You know those special experiences in life that change you? Those trips to new and exciting places, or small discoveries in your own back yard that completely alter your perspective? The one-of-a-kind memories you cling to and spend hours marinating in, longing to relive, hoping one day for a chance to recreate that magic. In many ways, that was Ori and the Blind Forest for me. It wasn’t a perfect game, but it was damn close to it, and the world created in that game was unlike anything else I had seen in a video game before, and I have longed to go back and see more of it ever since completing that game.
There are games that strive to be art; to push the boundaries of the medium and experiment with how it can be used to tell stories and present its concepts. There are games which are artful in their execution, leaning into the existing strengths of the medium and using traditional constraints as reasons to execute masterfully and create something that defines and shapes the gaming experience. Ori and the Blind Forest is without a doubt an artful game, adding volumes to existing formulae in service of creating a game which is gorgeous to behold, a joy to discover, genre-defining in execution and utterly indelible on the memories of those who are lucky enough to play it.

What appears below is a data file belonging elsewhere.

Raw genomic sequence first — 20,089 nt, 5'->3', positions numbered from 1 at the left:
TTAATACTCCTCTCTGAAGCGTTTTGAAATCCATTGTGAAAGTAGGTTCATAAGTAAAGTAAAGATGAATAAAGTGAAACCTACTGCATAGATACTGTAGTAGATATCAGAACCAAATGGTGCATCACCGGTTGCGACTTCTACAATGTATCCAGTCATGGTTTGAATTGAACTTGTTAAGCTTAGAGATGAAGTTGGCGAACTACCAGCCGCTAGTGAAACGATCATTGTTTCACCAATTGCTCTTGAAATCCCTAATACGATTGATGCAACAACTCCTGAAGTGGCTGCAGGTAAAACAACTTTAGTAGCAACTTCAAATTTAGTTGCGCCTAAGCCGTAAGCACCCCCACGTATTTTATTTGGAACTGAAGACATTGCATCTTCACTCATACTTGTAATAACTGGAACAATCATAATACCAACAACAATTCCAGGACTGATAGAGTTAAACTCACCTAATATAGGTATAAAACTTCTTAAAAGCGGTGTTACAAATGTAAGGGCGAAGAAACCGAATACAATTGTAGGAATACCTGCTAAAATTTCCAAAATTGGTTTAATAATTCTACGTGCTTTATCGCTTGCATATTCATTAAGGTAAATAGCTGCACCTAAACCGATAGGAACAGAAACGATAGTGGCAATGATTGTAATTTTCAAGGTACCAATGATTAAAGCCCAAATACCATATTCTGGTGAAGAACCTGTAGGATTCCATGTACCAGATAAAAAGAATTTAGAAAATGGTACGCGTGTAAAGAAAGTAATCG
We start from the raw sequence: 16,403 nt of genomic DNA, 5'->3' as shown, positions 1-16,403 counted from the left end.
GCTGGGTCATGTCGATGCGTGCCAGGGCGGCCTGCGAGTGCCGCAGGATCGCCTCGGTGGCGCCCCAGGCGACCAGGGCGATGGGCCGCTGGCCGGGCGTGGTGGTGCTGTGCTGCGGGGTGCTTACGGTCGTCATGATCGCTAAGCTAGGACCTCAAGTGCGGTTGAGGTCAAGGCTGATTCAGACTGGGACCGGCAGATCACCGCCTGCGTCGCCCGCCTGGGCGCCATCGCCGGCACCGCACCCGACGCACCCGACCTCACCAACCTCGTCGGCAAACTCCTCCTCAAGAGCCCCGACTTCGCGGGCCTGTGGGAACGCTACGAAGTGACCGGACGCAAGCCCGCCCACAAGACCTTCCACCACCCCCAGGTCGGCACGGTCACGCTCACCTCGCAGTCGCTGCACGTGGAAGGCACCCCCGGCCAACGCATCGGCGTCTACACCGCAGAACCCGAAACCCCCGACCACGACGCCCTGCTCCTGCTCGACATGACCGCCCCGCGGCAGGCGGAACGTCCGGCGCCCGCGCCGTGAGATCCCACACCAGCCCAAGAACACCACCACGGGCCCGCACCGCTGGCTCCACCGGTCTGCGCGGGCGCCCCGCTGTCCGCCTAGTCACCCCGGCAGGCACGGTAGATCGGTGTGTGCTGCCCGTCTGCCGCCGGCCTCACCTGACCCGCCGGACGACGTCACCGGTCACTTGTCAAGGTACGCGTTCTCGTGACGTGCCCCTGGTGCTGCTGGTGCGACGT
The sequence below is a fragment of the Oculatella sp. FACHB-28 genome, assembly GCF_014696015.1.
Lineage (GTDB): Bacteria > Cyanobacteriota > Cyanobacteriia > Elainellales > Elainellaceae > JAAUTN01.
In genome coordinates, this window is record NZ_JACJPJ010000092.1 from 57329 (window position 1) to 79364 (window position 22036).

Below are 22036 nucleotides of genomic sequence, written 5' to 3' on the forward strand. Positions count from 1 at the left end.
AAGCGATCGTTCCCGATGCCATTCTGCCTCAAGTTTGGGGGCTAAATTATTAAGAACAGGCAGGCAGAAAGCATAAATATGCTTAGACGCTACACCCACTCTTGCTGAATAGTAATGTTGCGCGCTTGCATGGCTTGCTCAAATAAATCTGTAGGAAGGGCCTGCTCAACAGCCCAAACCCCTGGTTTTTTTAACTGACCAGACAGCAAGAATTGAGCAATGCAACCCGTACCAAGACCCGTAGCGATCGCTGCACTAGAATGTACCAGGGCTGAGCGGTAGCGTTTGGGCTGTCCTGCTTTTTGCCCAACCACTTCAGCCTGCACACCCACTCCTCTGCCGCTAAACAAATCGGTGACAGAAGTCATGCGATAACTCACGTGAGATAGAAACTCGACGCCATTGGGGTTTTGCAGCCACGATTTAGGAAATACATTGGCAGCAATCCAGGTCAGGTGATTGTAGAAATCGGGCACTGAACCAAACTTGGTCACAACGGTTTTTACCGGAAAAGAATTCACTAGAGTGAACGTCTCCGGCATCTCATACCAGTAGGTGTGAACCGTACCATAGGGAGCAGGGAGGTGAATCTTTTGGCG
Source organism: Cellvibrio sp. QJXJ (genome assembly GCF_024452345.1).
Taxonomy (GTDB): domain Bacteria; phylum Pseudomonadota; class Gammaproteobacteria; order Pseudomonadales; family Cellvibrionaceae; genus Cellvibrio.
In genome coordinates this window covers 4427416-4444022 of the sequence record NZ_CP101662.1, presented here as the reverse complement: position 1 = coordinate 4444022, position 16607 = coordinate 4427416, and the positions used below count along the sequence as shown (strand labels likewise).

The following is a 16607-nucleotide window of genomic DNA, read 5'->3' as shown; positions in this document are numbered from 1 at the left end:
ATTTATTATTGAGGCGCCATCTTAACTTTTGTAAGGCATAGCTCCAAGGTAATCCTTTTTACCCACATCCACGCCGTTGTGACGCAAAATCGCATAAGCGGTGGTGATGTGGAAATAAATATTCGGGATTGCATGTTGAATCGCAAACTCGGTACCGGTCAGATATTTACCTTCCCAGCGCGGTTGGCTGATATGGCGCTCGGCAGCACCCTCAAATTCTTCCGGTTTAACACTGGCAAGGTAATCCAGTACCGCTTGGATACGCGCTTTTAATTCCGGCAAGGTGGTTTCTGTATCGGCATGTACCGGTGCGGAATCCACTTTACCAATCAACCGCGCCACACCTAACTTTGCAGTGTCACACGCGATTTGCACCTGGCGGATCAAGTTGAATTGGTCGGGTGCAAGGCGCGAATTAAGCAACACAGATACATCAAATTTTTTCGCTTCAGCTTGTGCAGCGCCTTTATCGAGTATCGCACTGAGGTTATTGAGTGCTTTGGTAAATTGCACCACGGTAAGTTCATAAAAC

Moon Studios, the team behind Ori and the Blind Forest for the Xbox One and PC can say they have made one of the most impressive 2D platformers this generation. With Microsoft publishing, they’ve brought us one very beautiful and fun to play game that will hook you till the very end.